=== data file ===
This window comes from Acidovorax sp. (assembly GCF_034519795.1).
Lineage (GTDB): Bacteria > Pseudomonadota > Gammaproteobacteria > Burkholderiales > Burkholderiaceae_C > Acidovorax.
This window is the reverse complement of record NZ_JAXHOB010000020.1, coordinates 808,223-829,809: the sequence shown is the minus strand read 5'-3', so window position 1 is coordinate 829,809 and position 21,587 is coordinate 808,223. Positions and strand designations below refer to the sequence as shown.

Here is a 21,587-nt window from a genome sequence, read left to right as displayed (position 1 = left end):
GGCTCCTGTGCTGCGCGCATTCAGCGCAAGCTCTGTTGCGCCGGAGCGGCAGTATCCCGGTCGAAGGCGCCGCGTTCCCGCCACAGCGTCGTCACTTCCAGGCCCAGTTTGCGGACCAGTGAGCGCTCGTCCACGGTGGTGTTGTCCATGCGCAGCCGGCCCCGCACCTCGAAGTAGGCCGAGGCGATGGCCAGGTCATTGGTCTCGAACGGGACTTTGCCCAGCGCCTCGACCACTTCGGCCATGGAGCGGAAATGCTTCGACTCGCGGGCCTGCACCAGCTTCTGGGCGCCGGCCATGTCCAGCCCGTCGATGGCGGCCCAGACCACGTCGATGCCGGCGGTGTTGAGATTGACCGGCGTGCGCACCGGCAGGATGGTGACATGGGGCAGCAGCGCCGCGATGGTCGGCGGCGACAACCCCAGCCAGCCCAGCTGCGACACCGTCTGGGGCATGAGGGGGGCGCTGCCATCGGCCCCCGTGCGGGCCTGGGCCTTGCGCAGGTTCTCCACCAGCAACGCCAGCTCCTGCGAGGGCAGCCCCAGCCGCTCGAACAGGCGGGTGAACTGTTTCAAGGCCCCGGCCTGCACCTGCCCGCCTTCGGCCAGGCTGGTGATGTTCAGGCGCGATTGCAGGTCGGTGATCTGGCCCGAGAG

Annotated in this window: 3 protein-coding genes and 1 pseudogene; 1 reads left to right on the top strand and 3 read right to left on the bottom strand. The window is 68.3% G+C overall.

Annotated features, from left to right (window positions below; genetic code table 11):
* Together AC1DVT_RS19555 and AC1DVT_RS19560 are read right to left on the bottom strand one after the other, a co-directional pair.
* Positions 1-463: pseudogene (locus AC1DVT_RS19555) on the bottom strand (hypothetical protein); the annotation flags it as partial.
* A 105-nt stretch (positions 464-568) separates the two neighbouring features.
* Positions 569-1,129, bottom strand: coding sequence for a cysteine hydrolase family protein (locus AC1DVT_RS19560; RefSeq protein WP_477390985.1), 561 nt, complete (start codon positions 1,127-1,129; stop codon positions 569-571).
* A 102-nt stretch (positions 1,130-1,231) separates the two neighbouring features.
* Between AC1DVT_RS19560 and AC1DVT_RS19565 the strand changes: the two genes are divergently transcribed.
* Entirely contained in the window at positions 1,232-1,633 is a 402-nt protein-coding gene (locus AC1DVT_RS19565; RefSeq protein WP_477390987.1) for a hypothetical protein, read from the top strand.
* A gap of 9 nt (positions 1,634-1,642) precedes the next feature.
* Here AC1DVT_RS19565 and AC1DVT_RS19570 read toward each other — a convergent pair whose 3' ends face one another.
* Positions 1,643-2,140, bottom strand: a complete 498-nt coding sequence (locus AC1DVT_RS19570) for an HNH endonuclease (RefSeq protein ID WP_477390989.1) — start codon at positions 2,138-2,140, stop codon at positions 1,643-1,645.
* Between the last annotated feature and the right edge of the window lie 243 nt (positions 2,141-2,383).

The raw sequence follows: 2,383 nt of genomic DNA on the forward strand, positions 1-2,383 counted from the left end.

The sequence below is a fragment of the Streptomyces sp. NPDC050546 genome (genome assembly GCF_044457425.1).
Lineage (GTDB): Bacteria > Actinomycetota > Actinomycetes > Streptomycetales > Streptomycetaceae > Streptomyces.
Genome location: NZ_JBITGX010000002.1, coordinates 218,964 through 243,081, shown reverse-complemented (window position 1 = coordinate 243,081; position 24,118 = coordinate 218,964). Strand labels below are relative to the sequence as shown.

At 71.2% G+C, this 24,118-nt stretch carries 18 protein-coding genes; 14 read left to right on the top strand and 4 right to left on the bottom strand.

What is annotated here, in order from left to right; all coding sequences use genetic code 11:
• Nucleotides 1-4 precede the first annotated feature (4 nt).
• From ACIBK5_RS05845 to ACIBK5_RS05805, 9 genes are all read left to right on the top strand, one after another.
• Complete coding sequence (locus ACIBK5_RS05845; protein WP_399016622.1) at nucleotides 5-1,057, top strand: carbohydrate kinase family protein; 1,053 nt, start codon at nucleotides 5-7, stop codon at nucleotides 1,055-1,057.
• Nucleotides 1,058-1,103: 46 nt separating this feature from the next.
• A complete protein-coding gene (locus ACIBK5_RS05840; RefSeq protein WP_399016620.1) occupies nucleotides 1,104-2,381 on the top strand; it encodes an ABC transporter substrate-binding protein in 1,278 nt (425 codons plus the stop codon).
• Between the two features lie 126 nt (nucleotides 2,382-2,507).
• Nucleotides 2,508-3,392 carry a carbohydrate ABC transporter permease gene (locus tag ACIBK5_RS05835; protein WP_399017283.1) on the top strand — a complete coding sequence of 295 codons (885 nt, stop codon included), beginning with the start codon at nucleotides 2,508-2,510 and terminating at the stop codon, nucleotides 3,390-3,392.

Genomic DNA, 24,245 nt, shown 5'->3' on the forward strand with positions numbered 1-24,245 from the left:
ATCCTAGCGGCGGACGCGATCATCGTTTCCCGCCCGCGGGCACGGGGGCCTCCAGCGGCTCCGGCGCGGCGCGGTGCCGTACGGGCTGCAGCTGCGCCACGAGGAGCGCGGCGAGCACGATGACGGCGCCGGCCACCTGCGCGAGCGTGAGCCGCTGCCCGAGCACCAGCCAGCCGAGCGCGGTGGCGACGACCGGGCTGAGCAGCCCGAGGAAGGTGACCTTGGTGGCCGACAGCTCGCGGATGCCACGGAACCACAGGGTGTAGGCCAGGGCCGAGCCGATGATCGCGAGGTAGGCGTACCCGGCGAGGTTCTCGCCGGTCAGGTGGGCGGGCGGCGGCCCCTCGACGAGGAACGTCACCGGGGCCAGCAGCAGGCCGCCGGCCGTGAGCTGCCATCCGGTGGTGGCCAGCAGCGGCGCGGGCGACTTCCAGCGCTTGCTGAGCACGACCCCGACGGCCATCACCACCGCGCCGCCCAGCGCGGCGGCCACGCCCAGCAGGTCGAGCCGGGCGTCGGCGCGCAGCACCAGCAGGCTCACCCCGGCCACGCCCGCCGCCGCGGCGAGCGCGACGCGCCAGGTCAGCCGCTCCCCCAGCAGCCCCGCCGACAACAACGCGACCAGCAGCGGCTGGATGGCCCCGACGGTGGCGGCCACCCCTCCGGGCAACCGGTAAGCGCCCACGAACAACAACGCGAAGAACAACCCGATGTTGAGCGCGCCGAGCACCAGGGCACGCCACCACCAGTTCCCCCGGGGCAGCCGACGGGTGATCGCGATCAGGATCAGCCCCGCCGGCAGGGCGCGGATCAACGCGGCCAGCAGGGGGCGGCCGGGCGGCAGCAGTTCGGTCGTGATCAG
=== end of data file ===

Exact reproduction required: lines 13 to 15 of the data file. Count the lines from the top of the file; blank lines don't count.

* Between AC1DVT_RS19560 and AC1DVT_RS19565 the strand changes: the two genes are divergently transcribed.
* Entirely contained in the window at positions 1,232-1,633 is a 402-nt protein-coding gene (locus AC1DVT_RS19565; RefSeq protein WP_477390987.1) for a hypothetical protein, read from the top strand.
* A gap of 9 nt (positions 1,634-1,642) precedes the next feature.